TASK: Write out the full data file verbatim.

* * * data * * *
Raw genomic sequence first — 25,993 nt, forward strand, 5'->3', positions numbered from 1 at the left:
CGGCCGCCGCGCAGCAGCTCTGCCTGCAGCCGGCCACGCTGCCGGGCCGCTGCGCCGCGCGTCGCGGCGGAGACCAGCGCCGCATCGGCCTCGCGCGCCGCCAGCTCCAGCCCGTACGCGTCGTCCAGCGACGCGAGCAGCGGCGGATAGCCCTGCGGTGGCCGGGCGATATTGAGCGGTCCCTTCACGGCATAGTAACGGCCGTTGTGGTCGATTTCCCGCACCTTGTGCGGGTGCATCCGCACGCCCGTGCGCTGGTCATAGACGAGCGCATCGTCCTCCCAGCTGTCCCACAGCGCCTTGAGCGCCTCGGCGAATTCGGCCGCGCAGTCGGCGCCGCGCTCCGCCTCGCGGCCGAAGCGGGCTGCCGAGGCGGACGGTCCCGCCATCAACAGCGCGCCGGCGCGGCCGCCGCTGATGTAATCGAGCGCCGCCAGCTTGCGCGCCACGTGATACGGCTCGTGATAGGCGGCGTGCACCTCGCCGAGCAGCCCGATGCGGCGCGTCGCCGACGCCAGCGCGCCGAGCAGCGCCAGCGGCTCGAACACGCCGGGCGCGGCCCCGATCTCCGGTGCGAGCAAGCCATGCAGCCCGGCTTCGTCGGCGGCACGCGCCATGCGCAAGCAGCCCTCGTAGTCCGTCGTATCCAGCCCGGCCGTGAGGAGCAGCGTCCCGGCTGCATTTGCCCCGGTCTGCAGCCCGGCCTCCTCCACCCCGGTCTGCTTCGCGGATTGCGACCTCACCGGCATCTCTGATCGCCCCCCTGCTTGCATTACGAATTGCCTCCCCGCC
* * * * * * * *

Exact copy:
Raw genomic sequence first — 25,993 nt, forward strand, 5'->3', positions numbered from 1 at the left:
CGGCCGCCGCGCAGCAGCTCTGCCTGCAGCCGGCCACGCTGCCGGGCCGCTGCGCCGCGCGTCGCGGCGGAGACCAGCGCCGCATCGGCCTCGCGCGCCGCCAGCTCCAGCCCGTACGCGTCGTCCAGCGACGCGAGCAGCGGCGGATAGCCCTGCGGTGGCCGGGCGATATTGAGCGGTCCCTTCACGGCATAGTAACGGCCGTTGTGGTCGATTTCCCGCACCTTGTGCGGGTGCATCCGCACGCCCGTGCGCTGGTCATAGACGAGCGCATCGTCCTCCCAGCTGTCCCACAGCGCCTTGAGCGCCTCGGCGAATTCGGCCGCGCAGTCGGCGCCGCGCTCCGCCTCGCGGCCGAAGCGGGCTGCCGAGGCGGACGGTCCCGCCATCAACAGCGCGCCGGCGCGGCCGCCGCTGATGTAATCGAGCGCCGCCAGCTTGCGCGCCACGTGATACGGCTCGTGATAGGCGGCGTGCACCTCGCCGAGCAGCCCGATGCGGCGCGTCGCCGACGCCAGCGCGCCGAGCAGCGCCAGCGGCTCGAACACGCCGGGCGCGGCCCCGATCTCCGGTGCGAGCAAGCCATGCAGCCCGGCTTCGTCGGCGGCACGCGCCATGCGCAAGCAGCCCTCGTAGTCCGTCGTATCCAGCCCGGCCGTGAGGAGCAGCGTCCCGGCTGCATTTGCCCCGGTCTGCAGCCCGGCCTCCTCCACCCCGGTCTGCTTCGCGGATTGCGACCTCACCGGCATCTCTGATCGCCCCCCTGCTTGCATTACGAATTGCCTCCCCGCC